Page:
These negotiated increases in pay are colloquially referred to as cost-of-living adjustments or cost-of-living increases because of their similarity to increases tied to externally determined indexes. Cost-of-living allowance is equal to the nominal interest minus the real interest rate; when cost-of-living adjustments, negotiated wage settlements and budgetary increases exceed CPI, media reports compare the two without consideration of the pertinent tax code. However, CPI is based on the retail pricing of a basket of services. Most purchases of that same basket require the use of after-tax dollars—dollars that were subject to the highest"marginal tax rate"; the COLA will have to exceed the CPI inflation rate to maintain purchasing power. The recognized problem known as bracket-creep can occur in countries where the marginal tax brackets themselves are not indexed—COLA increases place more dollars into higher tax rate brackets; some salaries and pensions in the United States with a COLA include: Social Security Civil Service Retirement System Federal Employees Retirement System Pensions in Canada with a COLA include: Canadian Auto Workers union Local 200 For 2018, the Social Security cost-of-living adjustment is 2.0%.
The maximum Supplemental Security Income benefit will go from $735 to $750, while the maximum SSI payment for a couple will go from $1,103 to $1,125. The estimated average monthly benefit for a disabled person will increase from $1,173 to $1,197; the estimated average monthly benefit for a retired person will increase from $1,377 to $1,404. The presumptive Substantial Gainful Activity threshold will increase from $1,170 to $1,180 for non-blind individuals, but from $1,950 to $1,970 for blind individuals; the Trial Work Period monthly amount will increase from $840 to $850. The amount of earnings needed for a worker to obtain a “quarter of coverage” or “credit” will increase from $1,300 to $1,320. Maximum taxable earnings under the Social Security OASDI program will go from $127,200 to $128,700. In 2019, Social Security benefits will increase 2.8 percent, which will be the largest cost-of-living adjustment in seven years. The Economist Intelligence Unit produces a semi-annual worldwide cost of living survey that compares more than 400 individual prices across 160 products and services.
They include food, clothing, household supplies and personal care items, home rents, utility bills, private schools, domestic help and recreational costs. The survey itself is an internet tool designed to calculate cost-of-living allowances and build compensation packages for corporate executives maintaining a western lifestyle; the survey incorporates easy-to-understand comparative cost of living indices between cities. The survey allows city-to-city comparisons, but for the purpose of this report all cities are compared to a base city of New York City, which has an index set at 100; the survey has been carried out for more than 30 years. The most recent survey was published in March 2017. Singapore remains the most expensive city in the world for the fourth year running, in a rare occurrence where the entire top five most expensive cities were unchanged from the year prior. Sydney and Melbourne have both cemented their positions as top-ten staples, with Sydney becoming the fifth most expensive, Melbourne becoming the sixth.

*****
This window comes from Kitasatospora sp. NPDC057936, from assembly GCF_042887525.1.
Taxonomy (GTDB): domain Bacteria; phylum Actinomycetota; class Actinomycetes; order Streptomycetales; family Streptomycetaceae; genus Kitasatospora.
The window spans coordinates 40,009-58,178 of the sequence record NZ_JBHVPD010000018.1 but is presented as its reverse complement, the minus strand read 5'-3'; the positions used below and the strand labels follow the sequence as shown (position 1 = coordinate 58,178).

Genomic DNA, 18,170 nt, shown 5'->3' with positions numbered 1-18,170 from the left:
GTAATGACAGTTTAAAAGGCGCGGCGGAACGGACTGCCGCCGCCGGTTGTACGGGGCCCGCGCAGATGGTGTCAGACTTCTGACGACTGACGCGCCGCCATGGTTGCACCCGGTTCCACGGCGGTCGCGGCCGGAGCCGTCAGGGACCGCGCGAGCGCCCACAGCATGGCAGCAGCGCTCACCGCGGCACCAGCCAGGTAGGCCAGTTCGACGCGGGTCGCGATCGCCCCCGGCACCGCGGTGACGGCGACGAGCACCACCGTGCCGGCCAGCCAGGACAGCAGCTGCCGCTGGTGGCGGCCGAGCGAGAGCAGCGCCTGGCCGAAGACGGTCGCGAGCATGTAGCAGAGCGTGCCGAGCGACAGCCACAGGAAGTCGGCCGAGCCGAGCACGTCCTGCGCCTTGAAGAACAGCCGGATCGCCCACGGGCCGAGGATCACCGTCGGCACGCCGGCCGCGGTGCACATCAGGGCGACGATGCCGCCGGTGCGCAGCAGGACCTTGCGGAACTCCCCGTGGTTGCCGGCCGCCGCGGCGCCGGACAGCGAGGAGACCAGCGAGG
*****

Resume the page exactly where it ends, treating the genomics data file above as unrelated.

Asia is home to more than five most expensive cities in the top twenty but home to eight cheapest cities of the cheapest ten. Stipends or extra pay provided to employees who are being temporarily relocated may be called cost-of-living adjustments or cost-of-living allowances; such adjustments are intended to offset changes in welfare due to geographic differences in the cost of living. Such adjustments might more be described as a per diem allowance or tied to a specific item, as with housing allowances. Employees who are being permanently relocated are less to receive such allowances, but may receive a base salary adjustment to reflect local market conditions. A cost-of-living allowance is given to members of the U. S. military stationed at overseas bases if the area to which a service member is assigned has a higher cost of living than the average area in the United States. For example, service members stationed in Japan receive a cost of living all
New York City